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How to handle a 'phantom debt' collector

What should you do if a bill collector calls about a debt that you don't even owe?

Consumers have rights in such cases. Here are some tips from the National Consumers League:

  • If a caller asks you to wire money or provide information such as a bank routing number, credit or debit card number over the phone, hang up. It’s probably a scam.
  • If you are unsure if you owe a debt, ask the caller to only contact you by mail and to provide written proof of the debt. The Fair Debt Collection Practices Act requires collectors to stop calling their targets if they are asked to do so.
  • If a debt collector claims to be from a government agency or official-sounding institution, hang up and call the organization directly.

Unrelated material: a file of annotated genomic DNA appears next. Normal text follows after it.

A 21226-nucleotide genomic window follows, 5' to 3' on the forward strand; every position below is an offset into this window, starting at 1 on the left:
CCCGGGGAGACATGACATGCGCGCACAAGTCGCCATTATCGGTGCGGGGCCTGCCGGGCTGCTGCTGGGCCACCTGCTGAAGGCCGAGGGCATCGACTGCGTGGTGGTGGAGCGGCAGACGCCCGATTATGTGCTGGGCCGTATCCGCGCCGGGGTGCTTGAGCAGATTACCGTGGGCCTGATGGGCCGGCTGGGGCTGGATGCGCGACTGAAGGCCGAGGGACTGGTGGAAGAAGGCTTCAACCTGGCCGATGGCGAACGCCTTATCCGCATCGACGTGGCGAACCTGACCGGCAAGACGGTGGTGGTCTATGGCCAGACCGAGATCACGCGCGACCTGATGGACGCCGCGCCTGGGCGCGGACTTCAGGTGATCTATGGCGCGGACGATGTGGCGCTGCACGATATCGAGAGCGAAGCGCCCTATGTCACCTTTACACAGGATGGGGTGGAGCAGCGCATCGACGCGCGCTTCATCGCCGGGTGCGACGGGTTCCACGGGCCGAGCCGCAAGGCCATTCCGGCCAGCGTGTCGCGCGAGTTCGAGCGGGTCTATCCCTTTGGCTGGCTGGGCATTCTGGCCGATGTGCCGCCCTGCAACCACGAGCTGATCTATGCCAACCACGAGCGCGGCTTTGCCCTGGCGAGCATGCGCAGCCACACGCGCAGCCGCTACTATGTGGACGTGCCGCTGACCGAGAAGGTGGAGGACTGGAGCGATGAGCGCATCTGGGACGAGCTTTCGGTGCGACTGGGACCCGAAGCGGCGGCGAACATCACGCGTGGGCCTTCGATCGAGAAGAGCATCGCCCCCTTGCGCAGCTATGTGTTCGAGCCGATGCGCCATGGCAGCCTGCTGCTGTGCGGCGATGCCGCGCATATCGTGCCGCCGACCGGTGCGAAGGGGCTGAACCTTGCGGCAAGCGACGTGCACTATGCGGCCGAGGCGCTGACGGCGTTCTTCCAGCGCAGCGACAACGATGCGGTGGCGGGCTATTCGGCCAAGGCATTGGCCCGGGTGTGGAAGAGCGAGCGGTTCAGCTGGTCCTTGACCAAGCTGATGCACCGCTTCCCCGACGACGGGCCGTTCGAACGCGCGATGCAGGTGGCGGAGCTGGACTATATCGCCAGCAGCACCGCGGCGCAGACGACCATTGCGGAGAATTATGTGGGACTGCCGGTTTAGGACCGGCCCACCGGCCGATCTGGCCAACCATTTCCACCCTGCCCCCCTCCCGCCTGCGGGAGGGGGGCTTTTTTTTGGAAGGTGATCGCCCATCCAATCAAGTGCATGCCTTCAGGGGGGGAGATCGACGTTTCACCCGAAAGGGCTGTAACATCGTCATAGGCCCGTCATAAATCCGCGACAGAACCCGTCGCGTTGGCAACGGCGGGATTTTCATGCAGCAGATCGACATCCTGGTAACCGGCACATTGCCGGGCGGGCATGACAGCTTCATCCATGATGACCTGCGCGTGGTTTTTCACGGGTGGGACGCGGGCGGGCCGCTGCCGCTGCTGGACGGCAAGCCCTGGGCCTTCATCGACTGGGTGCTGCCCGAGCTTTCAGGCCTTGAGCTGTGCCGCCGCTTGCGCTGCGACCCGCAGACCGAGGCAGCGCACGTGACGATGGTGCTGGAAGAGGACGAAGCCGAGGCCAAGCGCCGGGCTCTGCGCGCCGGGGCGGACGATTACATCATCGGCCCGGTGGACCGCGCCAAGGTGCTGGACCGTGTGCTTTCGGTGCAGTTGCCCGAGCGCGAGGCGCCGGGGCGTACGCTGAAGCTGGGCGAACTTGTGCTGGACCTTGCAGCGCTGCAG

• If you are unsure whether you are delinquent on a payday loan, contact the lender directly.
  • Look up numbers or email addresses for lenders on your own or rely on your loan paperwork to find a contact number.
  • Consumers who receive calls from phantom debt scammers may have had their personal information exposed, raising the risk of identity theft. Check the Federal Trade Commission website for a step-by-step process on recovering from identity theft.
  • Be wary when applying for payday loans via the Internet.

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